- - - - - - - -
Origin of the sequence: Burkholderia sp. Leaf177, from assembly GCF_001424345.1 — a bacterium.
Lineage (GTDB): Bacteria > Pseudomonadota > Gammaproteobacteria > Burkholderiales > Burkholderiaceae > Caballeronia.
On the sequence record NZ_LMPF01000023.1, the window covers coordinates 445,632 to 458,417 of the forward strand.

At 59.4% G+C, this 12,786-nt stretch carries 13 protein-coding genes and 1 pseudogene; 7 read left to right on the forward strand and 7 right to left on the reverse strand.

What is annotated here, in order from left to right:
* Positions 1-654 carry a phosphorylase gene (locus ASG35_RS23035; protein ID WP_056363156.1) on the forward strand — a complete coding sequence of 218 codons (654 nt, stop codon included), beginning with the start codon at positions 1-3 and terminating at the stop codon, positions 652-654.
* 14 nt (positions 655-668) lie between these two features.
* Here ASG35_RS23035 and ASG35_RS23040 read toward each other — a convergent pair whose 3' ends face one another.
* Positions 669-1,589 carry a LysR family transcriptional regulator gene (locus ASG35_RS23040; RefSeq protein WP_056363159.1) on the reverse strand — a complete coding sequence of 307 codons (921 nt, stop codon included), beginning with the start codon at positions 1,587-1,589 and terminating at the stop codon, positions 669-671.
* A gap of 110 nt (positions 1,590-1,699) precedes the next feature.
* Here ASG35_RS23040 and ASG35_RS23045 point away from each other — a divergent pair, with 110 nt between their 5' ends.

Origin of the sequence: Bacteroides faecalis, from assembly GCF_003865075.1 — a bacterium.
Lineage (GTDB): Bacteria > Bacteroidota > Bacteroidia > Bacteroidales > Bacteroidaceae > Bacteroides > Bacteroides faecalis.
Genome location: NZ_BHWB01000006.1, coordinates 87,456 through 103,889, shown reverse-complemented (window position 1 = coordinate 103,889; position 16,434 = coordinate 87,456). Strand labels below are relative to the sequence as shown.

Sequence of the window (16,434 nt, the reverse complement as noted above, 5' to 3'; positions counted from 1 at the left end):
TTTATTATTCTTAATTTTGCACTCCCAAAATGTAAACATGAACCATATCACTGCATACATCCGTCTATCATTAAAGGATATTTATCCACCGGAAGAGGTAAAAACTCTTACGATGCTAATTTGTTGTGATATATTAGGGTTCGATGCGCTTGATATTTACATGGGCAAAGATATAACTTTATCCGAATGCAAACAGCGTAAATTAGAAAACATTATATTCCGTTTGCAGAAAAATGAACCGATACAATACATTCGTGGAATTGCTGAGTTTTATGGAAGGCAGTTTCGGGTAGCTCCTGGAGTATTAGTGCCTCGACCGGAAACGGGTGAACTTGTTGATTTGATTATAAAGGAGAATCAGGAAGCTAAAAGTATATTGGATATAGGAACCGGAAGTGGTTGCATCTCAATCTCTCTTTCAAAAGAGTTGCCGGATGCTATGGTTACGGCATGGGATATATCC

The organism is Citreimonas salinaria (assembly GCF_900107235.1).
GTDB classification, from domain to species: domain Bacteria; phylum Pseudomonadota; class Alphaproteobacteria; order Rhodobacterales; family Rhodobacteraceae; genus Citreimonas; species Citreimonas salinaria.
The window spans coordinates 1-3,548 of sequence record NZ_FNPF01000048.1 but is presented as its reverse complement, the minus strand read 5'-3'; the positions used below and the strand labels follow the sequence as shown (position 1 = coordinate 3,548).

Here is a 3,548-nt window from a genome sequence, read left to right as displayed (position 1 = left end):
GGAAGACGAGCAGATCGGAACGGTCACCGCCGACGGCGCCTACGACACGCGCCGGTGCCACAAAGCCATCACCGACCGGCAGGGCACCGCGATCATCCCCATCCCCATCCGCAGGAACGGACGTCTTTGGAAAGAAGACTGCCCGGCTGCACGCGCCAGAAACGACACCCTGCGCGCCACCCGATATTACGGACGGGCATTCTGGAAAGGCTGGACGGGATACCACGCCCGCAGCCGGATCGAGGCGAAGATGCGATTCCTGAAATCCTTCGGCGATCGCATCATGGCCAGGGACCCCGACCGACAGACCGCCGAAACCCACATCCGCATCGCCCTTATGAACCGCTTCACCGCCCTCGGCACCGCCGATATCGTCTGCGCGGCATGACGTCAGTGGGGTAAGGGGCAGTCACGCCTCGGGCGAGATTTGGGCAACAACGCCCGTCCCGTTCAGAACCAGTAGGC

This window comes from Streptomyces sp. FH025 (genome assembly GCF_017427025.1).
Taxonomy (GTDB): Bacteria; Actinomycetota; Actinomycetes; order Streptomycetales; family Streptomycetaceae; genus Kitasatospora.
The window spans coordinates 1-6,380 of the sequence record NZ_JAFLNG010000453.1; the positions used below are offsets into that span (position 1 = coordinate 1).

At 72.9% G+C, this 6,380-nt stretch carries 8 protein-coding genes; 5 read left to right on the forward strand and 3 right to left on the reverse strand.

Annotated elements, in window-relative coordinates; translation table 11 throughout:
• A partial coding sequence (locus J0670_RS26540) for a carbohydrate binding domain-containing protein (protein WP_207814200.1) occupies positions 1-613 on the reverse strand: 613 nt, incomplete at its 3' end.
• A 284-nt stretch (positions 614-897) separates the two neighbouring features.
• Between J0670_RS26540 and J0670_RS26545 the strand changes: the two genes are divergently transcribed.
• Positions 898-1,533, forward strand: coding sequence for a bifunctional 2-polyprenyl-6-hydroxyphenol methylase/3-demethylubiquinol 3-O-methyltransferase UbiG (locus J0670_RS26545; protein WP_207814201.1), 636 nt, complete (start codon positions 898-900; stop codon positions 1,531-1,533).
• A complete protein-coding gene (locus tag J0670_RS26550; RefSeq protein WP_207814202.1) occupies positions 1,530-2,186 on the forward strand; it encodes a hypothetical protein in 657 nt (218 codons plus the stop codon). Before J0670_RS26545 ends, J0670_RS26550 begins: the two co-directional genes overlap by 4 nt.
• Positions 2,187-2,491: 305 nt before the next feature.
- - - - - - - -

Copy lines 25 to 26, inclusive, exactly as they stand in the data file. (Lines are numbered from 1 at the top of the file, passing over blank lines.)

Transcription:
At 72.9% G+C, this 6,380-nt stretch carries 8 protein-coding genes; 5 read left to right on the forward strand and 3 right to left on the reverse strand.

Annotated elements, in window-relative coordinates; translation table 11 throughout: